Sunday, June 16, 2019

Interesting Firearm Photos XXX


The .458 Ham'r, created with Wilson Combat to deliver 3,000 fts lbs of energy from an AR platform.






1925 Girls Rifle Team, Drexel Institute


Key West, 1962
Los Angeles 1992, Rodney King Riots



Pre-drill stretch & flex??


Colt Army Special Revolver with shoulder stock



One of the first ads for the Colt Python, circa 1955




an a salt rifle...



 A Smith & Wesson model 10 with a "baton attachment". The idea was that once the ammo in the cylinder was spent, the gun then could be used as a club. Obviously it didn't catch on. 


The pictures above were found freely on the world wide web and are used for education and entertainment under the guidelines of the Fair Use Doctrine per Title 17 of the U.S. Code. If you own the copyright to any of these images and wish to have them credited or removed, please contact me immediately.



Wednesday, June 12, 2019

Featured Gun: Ruger P85 Pistol





The story of Ruger's first centerfire pistol starts with the Colt M1911. One could even say that the Ruger pistols owe their existence to the Colt.
The Colt M1911 was adopted in 1911 and served with distinction through both World Wars, Korea and Vietnam, but by the late 1960's things started to go downhill and the U.S. Military Command was looking for a possible replacement.
In 1962 the U.S. Air Force switched back to a revolver, the Smith & Wesson Model 15 (38 Special) and the other branches were experiencing issues with cracked frames, poor quality replacement parts and then there was the issue of NATO compliance. All of the other NATO members had switched to the 9mm Parabellum as their standard side arm chambering, the U.S. was the only hold-out.

The U.S. Army, Navy, Air Force and Coast Guard agreed to commission a trial to find a new "Joint Service Pistol". Other U.S. Government "alphabet" agencies were also interested in the outcome of the trial.

The program was named "XM9" and had 85 requirements, 72 of which were mandatory. These included a 13 round minimum capacity in a detachable magazine, a double action/single action trigger and of course chambered in 9mm.

As soon as the program was announced, arms makers begin designing or modifying their pistols for the tests. It goes without saying (although I will state it anyway) that a government contract is highly coveted by arms makers. Beyond the revenue and increased production (which helps spread out fixed costs) there is the bragging rights and marketing that can help with civilian sales. Then there is of course the exports, the militaries of other countries were watching and could possible adopt the same pistol as the U.S. Military, saving time and money over hosting their own trials.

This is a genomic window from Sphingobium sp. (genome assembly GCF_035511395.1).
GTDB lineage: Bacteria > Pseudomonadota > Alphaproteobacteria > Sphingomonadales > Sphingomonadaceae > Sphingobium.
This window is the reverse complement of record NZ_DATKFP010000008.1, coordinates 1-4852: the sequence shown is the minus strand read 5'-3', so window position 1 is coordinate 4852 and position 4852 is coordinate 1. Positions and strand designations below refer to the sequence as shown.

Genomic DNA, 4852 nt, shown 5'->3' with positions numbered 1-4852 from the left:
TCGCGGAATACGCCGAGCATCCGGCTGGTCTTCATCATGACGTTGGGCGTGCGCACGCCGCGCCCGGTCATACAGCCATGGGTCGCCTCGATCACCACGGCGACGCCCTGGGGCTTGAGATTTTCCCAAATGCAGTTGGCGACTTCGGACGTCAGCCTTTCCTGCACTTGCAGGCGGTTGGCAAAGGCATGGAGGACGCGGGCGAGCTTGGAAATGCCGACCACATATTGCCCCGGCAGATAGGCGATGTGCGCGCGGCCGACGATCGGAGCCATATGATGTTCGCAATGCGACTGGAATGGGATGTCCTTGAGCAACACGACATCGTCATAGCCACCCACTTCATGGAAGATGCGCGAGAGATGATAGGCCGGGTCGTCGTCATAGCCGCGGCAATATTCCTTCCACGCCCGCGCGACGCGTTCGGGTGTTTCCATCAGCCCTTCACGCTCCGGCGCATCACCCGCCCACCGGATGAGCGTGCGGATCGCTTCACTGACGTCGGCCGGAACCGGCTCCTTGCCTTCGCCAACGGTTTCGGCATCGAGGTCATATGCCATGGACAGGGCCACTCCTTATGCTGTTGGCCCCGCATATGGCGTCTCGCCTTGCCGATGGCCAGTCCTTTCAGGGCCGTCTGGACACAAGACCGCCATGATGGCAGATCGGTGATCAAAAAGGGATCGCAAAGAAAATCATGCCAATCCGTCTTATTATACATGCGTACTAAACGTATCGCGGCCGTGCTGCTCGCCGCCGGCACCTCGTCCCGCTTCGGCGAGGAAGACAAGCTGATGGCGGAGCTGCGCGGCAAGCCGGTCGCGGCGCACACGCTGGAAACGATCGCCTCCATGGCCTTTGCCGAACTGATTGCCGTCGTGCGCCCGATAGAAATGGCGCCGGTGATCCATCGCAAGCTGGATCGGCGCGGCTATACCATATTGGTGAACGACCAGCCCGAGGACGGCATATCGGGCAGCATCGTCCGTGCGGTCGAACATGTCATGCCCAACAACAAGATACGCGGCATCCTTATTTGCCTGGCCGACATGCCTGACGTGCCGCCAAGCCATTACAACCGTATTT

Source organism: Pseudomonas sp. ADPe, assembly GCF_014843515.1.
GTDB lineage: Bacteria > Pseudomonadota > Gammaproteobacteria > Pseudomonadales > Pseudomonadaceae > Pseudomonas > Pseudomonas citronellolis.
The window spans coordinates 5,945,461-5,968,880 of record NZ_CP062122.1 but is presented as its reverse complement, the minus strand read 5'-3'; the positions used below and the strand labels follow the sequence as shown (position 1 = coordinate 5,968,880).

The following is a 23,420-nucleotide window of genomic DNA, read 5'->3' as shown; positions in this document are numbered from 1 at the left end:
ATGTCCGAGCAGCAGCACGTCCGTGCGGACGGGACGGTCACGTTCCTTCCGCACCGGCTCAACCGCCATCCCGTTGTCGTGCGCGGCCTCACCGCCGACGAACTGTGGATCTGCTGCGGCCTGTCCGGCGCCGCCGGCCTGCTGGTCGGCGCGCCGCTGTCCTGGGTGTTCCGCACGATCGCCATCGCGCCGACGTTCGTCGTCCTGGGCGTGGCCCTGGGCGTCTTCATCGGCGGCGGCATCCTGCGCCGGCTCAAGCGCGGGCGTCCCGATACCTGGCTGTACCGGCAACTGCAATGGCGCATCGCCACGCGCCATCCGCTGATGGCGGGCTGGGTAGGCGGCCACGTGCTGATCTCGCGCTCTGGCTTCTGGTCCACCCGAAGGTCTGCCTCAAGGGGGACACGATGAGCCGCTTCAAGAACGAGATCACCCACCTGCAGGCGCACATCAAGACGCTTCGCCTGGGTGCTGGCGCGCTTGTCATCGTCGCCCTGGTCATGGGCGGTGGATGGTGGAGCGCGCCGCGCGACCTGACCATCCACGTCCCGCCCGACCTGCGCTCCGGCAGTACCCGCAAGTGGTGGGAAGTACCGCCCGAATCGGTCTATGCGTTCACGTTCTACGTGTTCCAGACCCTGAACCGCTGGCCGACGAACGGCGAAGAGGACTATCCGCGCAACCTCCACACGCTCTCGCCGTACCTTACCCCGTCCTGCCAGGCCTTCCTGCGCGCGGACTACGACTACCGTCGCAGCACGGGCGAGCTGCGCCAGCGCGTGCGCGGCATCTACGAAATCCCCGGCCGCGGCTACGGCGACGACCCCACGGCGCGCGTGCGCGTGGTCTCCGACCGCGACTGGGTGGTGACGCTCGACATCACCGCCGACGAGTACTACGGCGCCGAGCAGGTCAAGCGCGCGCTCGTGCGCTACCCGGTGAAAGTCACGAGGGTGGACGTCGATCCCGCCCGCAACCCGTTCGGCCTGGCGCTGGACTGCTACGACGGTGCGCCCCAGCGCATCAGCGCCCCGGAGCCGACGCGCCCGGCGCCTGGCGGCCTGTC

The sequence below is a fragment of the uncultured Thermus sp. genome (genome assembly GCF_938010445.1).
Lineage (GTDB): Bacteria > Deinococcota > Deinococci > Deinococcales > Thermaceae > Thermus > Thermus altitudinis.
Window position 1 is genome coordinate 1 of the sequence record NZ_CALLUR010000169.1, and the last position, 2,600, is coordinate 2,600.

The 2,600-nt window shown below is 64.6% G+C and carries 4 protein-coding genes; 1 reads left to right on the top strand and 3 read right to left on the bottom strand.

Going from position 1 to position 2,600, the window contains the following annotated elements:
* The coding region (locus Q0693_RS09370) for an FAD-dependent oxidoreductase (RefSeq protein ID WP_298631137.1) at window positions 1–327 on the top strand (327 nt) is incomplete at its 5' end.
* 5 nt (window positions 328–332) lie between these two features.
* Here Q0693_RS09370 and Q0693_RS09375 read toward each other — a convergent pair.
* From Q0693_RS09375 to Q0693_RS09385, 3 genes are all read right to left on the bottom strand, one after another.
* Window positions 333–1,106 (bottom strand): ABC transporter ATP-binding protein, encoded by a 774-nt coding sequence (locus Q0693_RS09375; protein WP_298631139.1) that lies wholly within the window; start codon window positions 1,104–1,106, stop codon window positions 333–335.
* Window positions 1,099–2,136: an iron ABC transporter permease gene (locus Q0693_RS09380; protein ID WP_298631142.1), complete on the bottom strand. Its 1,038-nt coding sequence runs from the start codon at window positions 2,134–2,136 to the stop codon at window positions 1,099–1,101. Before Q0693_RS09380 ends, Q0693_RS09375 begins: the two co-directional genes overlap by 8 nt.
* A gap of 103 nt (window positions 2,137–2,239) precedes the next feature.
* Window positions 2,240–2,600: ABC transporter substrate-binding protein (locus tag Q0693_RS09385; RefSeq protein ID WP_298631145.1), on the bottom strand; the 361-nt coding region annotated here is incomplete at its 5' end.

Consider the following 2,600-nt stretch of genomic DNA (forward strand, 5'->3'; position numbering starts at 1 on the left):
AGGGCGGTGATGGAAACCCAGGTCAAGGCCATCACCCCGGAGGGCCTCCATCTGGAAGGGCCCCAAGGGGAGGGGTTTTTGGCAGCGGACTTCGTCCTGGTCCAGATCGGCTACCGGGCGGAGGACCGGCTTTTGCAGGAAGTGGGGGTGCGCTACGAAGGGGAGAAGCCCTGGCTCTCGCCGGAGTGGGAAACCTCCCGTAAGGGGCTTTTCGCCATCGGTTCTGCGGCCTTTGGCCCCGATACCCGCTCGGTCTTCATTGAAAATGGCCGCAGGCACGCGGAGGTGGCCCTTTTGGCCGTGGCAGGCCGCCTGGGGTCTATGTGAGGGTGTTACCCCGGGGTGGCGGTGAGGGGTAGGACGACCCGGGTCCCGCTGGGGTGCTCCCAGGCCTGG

Over at Sturm, Ruger & Company, the plan was laid out to build a pistol that would meet the rigorous standards and be a sold competitor for the contract.
Bill Ruger himself gave the marching orders to Roy Melcher and Larry Larson. Roy would design the mechanicals and Larry would design the ergonomics. Ruger gave them no budget, they were free to spend what was needed to create the best, strongest, most affordable 9mm pistol ever.
While the design was being worked out in Southport, Connecticut Bill order the construction of a new factory in Prescott, Arizona. 
He was spending his winters there and thought it would be a great place for a new factory for the pistol's production.
The basis of the design was the Browning High Power. A short recoil, locked breech pistol using the tilting barrel of the M1911. The pistol was dubbed the "P85", P for pistol and 85 for the year it was designed (or at least started).
The frame was made of aluminum, using Ruger's investment casting process. The internal parts were stainless and the slide was made of 4130 chrome-molybdenum alloy steel.  The grips used a special plastic from GE called "Xenoy".
The frame mounted safety was also a de-cocker (another requirement from the gun trials). Ruger also made us of coil springs, something he favored in nearly all his guns.